Mr Campion’s Coven

Written by Mike Ripley

Review written by Jake Kerridge

Jake Kerridge is the crime and thriller critic of the Daily Telegraph

Mr Campion’s Coven
Severn House
RRP: £20.99
Released: March 31 2021

Margery Allingham wrote 18 novels about the aristocratic sleuth Albert Campion, one of the first detectives in fiction (along with Dorothy L Sayers’s Lord Peter Wimsey) who aged and evolved as the years passed. One of the many reasons to regret Allingham’s premature death (in 1966) was that Mr Campion, too, was denied an old age. 

I always had the impression that he would have thoroughly enjoyed becoming an old buffer, and would perhaps have recaptured something of the devil-may-care spirit that characterised his early years before he matured into the more watchful, peripheral figure of Allingham’s later books. 

Happily, Mike Ripley takes much the same view, and in the series of Campion continuation novels he has published over the past few years (beginning in 2014 with Mr Campion’s Farewell) he presents us with a superannuated Campion who has recovered some of his youthful skittishness and zest for adventure. 

In Mr Campion’s Coven - the eighth in Ripley’s series, and well up to the high standard of its predecessors - the 71-year-old Campion, ostensibly retired, still cannot resist the lure of a mystery. “You simply have to poke your nose in, almost certainly where it is not wanted”, observes his wife, Lady Amanda. To which Mr Campion replies: “But there would be absolutely no fun poking the old hooter somewhere it was wanted, would there?”

The bulk of the book is set in 1971. In addition to Lady Amanda, old friends familiar from Allingham’s books include the Campions’ son Rupert, now grown up and pursuing an acting career along with his toothsome wife Perdita; the exuberant CID officer Charlie Luke; and Campion’s insubordinate factotum, the retired cat burglar Lugg (“prone to mangle but never mince his words”, says his employer). 

There’s an authentically Allingham-esque offbeat touch to Campion’s initial assignment. Eminent actress Dame Jocasta Upcott (think a cross between Edith Evans and Tallulah Bankhead) wants Campion to find her missing poodle, Robespierre. The dog was being transported home from France on Dame Jocasta’s private yacht, and went AWOL after the yacht ended up stuck on a mudbank off the Essex coast and the drunken captain stumbled into the mud and drowned.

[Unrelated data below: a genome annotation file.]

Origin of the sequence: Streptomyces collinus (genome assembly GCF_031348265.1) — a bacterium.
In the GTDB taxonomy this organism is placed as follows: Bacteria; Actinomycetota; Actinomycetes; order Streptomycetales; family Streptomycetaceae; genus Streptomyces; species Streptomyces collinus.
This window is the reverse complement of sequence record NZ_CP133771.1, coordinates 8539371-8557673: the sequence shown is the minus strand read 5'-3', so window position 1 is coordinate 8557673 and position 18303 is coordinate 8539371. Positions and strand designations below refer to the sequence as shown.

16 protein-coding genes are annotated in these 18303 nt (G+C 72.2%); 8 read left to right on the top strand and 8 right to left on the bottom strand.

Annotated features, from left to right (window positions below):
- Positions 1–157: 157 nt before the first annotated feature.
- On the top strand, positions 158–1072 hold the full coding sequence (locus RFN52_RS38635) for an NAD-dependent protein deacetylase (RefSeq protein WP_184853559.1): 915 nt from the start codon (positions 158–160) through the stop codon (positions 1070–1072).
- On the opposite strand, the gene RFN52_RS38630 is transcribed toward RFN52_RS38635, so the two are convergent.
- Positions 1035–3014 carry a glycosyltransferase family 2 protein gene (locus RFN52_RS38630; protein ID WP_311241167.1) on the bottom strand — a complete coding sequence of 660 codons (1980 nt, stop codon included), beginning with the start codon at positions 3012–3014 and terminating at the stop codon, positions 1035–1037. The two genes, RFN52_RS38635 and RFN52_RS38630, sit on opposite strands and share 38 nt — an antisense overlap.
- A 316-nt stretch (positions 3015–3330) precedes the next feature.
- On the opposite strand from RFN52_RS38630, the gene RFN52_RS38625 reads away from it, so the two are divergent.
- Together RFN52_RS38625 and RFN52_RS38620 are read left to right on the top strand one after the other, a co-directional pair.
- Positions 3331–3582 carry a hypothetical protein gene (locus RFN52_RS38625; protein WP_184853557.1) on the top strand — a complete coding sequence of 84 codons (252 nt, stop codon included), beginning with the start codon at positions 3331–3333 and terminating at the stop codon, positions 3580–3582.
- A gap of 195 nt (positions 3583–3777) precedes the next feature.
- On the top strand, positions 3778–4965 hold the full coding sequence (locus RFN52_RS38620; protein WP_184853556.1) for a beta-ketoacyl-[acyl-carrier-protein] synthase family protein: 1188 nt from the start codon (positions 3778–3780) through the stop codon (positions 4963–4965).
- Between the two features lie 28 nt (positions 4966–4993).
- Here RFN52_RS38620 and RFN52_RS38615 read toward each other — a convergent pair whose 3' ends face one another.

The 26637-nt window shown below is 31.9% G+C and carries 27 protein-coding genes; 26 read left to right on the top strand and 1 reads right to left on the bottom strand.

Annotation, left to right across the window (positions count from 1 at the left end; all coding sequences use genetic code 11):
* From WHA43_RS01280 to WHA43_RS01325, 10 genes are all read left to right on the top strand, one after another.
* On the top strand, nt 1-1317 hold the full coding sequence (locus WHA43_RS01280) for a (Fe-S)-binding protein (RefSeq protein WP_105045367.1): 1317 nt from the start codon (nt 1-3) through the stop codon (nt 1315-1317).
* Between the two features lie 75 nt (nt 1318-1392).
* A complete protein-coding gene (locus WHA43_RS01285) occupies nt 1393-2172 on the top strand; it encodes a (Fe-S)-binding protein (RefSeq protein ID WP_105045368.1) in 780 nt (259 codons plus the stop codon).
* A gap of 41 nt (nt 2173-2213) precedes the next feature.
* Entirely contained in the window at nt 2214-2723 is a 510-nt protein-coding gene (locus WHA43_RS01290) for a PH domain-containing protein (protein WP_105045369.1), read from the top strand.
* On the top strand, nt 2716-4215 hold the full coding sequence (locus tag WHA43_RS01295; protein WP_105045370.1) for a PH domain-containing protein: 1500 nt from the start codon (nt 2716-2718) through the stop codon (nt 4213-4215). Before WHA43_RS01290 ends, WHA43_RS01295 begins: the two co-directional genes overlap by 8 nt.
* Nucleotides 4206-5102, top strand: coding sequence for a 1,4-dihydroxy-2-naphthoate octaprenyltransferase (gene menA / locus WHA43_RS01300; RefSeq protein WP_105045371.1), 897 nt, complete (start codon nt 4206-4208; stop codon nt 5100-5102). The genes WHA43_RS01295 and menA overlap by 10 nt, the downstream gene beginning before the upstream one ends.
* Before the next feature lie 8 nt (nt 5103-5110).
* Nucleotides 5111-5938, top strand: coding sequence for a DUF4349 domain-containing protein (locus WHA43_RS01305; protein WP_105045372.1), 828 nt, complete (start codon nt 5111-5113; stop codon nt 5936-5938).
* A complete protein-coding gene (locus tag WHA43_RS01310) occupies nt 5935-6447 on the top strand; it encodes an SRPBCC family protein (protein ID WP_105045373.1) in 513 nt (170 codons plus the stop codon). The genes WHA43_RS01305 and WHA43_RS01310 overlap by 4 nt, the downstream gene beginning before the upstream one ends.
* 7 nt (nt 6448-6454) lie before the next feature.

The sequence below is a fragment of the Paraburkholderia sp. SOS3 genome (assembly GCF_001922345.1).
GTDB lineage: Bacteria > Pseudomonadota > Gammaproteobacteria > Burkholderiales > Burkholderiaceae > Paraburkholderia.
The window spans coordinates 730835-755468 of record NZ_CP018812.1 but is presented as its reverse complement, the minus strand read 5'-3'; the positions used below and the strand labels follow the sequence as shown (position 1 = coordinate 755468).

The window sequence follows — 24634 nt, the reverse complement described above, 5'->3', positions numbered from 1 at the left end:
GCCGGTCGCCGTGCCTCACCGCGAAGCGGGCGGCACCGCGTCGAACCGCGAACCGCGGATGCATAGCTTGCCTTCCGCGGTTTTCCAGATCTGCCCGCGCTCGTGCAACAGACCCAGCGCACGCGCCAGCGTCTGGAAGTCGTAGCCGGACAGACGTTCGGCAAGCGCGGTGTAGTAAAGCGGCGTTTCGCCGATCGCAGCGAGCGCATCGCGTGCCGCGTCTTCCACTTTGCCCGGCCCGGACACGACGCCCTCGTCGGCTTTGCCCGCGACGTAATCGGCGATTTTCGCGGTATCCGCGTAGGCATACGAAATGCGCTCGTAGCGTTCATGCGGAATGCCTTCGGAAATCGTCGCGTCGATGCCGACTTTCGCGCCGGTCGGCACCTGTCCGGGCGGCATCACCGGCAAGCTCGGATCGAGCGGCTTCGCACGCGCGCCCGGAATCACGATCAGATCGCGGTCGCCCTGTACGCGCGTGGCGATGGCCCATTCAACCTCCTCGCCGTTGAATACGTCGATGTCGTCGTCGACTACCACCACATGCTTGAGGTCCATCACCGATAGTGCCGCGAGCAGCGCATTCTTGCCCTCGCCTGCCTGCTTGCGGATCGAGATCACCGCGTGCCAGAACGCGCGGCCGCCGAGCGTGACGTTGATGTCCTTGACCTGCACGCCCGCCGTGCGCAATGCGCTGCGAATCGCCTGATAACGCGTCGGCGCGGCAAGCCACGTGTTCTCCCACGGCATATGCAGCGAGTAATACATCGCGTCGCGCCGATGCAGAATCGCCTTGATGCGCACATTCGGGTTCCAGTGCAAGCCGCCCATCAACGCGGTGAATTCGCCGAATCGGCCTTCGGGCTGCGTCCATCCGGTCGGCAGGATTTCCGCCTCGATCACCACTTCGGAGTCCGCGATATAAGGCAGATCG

The dog-hunt leads Campion to uncover sinister goings-on at the nearby village of Wicken-juxta-Mare, aided by a young American scholar who wants to know why so many of the villagers’ ancestors returned there en masse after emigrating to North America in the 1690s.

Might it not have been a coincidence that they beat a hasty retreat from Massachusetts at the time of the Salem witch trials? It soon transpires that some of their present-day descendants certainly have an interest in witchcraft. But Campion also finds that the villagers of Wicken are capable of straightforward murder as well as black magic. 

Like Allingham at her best, Ripley combines high farce with a bracingly chilling sense of the eldritch. The landscape - sorry, “mudscape”- around Wicken - “stuck between salt marshes and mudbanks which stretch out to the horizon …  Just the place they would film Dr Who if they wanted to show a desolate planet” - is beautifully evoked. Wicken itself is the great tradition of Allingham’s English villages, populated by people who are either engagingly eccentric or creepy as hell - or a bit of both. 

There are some fine comic cameos, such as the dog-loving theatrical agent who consents to remove his toupee to let pooches lick his head all over. And indeed, some of the book’s most memorable characters are canines, including one of Mr Campion’s new sidekicks, Constable Siegfried of the Essex police - a German Shepherd. 

It all makes for a blissfully entertaining read. It’s not quite like reading one of Jill Paton Walsh’s brilliant recreations of the manner and style of Dorothy Sayers in her Wimsey continuations - Ripley is not trying to give us ersatz Allingham, and does things his own way (notably with a much higher gag rate than Allingham offered).

Ripley has said that he does not feel compelled to ape Allingham’s marvelous prose style in these books, on the grounds that neither did her widower Philip Youngman Carter, who wrote a number of Campion novels after her death. I would say, though, that Ripley’s books seem to do Mr Campion justice more than Youngman Carter’s did. 

Like at least one of the mutts in this story, Mr Campion has ended up with a new and sympathetic owner who understands how to make him thrive. Ripley’s series is just the job for making newcomers fall for Mr Campion’s charms; Allingham devotees, meanwhile, will feel like they’ve been reunited with a long-lost friend. 

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